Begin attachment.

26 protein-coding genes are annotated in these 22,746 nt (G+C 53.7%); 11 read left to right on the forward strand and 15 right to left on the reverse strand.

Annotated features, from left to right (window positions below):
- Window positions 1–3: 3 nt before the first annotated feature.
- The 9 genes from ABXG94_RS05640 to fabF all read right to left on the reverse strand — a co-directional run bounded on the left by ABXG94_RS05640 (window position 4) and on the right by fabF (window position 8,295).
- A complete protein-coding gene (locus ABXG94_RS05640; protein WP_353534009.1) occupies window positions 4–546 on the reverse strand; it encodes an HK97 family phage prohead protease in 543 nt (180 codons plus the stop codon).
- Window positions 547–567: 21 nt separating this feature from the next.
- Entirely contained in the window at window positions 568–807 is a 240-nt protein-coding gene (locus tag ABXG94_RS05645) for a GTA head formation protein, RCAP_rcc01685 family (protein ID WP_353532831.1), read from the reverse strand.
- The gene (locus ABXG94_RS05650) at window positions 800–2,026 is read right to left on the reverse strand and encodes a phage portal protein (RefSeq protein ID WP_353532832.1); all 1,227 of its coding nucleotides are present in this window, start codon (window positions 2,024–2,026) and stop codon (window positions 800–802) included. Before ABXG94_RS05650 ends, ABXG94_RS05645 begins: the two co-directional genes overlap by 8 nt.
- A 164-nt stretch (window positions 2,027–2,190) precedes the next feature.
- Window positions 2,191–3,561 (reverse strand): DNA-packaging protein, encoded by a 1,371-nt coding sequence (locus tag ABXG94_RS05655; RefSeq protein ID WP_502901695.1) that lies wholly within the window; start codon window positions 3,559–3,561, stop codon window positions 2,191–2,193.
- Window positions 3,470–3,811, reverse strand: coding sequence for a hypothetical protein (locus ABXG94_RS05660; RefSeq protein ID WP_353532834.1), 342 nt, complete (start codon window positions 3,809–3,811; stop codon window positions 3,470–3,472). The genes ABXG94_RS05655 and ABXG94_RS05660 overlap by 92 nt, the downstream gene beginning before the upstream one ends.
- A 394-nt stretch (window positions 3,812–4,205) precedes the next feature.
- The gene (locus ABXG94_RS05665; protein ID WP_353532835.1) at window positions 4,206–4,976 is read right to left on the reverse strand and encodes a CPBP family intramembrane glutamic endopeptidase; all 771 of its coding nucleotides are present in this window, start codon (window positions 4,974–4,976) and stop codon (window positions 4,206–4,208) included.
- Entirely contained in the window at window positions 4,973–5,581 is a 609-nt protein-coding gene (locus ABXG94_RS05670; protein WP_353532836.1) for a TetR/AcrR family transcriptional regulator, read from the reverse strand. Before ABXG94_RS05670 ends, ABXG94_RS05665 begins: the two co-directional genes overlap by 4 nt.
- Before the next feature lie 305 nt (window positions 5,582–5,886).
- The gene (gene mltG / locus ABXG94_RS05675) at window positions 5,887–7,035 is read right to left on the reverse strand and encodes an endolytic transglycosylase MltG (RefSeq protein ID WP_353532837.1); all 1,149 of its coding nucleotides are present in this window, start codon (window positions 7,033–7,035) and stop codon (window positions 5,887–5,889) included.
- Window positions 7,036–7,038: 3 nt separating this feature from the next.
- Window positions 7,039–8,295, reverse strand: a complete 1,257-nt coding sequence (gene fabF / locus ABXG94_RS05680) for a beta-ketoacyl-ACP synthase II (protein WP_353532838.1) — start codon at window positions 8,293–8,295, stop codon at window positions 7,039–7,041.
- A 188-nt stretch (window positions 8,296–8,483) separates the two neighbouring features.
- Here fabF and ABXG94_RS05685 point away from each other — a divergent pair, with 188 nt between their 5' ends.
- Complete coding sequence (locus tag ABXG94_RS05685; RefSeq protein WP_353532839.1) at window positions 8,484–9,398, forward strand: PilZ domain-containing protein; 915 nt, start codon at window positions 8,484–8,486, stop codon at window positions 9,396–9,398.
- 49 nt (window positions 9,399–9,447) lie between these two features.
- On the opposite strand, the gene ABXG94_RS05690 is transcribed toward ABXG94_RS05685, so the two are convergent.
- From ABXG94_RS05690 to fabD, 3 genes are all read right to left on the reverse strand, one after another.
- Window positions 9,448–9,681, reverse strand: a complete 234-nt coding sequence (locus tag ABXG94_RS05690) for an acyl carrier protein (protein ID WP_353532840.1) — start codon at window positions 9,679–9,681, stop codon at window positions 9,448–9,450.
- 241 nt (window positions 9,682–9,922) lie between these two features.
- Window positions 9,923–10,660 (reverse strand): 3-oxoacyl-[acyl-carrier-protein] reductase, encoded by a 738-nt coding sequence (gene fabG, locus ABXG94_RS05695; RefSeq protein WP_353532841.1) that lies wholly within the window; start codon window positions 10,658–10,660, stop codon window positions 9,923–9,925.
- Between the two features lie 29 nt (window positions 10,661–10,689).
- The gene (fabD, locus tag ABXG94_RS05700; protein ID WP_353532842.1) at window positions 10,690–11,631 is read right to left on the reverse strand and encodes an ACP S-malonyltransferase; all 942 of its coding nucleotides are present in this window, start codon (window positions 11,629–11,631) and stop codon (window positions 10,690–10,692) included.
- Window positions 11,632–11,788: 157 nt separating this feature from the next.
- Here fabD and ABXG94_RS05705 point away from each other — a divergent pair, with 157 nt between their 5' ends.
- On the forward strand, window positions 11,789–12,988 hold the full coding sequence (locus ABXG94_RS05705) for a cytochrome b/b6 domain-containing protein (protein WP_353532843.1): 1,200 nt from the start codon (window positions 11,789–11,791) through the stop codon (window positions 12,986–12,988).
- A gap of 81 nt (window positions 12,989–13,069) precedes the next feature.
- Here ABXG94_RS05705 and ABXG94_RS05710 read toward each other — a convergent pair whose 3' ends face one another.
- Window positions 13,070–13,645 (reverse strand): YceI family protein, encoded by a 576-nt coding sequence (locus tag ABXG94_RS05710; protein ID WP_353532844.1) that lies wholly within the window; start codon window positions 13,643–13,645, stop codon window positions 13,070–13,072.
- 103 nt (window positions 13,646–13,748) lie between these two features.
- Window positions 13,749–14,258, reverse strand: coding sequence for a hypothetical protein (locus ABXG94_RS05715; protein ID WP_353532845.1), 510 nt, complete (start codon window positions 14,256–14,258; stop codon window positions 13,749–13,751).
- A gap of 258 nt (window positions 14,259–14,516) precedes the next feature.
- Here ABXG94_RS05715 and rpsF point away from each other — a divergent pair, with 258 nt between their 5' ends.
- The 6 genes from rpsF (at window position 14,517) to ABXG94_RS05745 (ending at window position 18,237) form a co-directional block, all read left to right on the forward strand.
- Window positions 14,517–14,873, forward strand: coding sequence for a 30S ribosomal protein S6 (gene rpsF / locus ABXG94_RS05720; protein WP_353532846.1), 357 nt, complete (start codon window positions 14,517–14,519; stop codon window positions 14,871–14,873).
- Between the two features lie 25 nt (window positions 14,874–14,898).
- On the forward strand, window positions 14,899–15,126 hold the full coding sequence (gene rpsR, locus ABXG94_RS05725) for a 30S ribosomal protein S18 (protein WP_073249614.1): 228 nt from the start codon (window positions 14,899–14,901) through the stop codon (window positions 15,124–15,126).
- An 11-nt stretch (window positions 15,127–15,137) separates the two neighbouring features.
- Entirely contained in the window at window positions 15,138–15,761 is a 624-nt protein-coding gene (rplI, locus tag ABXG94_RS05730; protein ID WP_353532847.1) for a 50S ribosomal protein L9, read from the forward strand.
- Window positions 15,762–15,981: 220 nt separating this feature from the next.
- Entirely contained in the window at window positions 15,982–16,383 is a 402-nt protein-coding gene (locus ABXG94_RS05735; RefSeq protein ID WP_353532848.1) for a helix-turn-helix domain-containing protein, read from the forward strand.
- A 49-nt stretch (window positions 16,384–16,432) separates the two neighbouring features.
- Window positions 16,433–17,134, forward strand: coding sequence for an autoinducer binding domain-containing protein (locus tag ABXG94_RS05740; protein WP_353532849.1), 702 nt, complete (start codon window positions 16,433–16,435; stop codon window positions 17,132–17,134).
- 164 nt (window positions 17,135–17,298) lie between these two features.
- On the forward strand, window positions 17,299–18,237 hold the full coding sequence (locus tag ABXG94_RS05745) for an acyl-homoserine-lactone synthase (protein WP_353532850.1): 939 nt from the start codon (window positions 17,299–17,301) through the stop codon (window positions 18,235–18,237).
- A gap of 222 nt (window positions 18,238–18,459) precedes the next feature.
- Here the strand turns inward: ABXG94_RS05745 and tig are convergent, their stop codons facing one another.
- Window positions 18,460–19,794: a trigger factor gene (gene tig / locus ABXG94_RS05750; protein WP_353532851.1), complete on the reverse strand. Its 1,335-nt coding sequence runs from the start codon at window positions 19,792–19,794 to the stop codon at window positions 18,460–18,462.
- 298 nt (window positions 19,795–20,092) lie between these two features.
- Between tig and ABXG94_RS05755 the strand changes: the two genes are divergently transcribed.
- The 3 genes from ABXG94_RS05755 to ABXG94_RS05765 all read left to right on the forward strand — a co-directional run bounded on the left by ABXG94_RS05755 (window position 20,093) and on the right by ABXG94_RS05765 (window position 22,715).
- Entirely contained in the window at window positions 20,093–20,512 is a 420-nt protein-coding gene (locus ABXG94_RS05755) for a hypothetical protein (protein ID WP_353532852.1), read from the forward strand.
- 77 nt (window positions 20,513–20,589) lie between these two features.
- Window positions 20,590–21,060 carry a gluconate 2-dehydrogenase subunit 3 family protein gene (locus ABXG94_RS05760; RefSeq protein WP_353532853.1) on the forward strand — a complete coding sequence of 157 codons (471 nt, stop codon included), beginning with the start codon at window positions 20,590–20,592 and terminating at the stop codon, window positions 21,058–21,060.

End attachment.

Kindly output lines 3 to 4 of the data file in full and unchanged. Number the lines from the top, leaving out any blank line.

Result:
- Window positions 1–3: 3 nt before the first annotated feature.
- The 9 genes from ABXG94_RS05640 to fabF all read right to left on the reverse strand — a co-directional run bounded on the left by ABXG94_RS05640 (window position 4) and on the right by fabF (window position 8,295).